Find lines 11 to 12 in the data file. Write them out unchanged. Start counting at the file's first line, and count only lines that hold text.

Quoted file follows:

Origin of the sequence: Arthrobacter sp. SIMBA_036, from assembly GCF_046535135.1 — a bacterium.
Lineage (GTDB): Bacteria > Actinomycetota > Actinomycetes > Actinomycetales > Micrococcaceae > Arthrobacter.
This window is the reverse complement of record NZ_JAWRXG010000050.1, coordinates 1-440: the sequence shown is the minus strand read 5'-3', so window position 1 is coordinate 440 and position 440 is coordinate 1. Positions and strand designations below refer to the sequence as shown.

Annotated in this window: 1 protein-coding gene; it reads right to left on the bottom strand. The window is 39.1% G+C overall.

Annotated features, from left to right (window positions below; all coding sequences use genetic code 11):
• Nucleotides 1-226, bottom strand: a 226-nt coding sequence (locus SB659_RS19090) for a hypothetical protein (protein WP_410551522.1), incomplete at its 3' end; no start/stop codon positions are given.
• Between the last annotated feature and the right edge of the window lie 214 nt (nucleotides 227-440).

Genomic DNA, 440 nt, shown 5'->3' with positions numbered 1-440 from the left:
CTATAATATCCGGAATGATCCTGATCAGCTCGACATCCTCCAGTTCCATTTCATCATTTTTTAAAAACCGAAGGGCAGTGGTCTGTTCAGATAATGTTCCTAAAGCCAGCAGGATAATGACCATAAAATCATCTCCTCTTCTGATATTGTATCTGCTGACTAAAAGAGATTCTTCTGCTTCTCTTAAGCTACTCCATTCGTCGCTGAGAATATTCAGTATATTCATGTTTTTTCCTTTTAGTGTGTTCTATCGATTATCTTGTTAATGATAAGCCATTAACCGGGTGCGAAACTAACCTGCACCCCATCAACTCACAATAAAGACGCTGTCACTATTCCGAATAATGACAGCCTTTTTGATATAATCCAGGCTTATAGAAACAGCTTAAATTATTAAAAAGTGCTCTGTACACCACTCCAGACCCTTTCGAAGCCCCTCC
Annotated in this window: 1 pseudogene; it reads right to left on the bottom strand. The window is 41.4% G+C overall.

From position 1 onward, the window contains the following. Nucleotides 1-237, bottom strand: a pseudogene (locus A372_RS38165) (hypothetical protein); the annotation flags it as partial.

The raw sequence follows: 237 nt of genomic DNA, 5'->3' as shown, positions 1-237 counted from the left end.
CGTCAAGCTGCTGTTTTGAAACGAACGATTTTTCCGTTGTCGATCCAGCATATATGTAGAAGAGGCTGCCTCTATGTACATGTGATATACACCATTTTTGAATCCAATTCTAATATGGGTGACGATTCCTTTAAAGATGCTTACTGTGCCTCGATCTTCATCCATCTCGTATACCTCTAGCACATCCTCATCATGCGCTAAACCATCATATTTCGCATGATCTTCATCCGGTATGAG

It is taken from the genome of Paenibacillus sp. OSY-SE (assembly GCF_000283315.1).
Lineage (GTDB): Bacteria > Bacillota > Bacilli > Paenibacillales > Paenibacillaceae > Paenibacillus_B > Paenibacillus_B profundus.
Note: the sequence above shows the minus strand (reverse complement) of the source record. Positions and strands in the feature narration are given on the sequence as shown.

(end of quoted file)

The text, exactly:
From position 1 onward, the window contains the following. Nucleotides 1-237, bottom strand: a pseudogene (locus A372_RS38165) (hypothetical protein); the annotation flags it as partial.

The raw sequence follows: 237 nt of genomic DNA, 5'->3' as shown, positions 1-237 counted from the left end.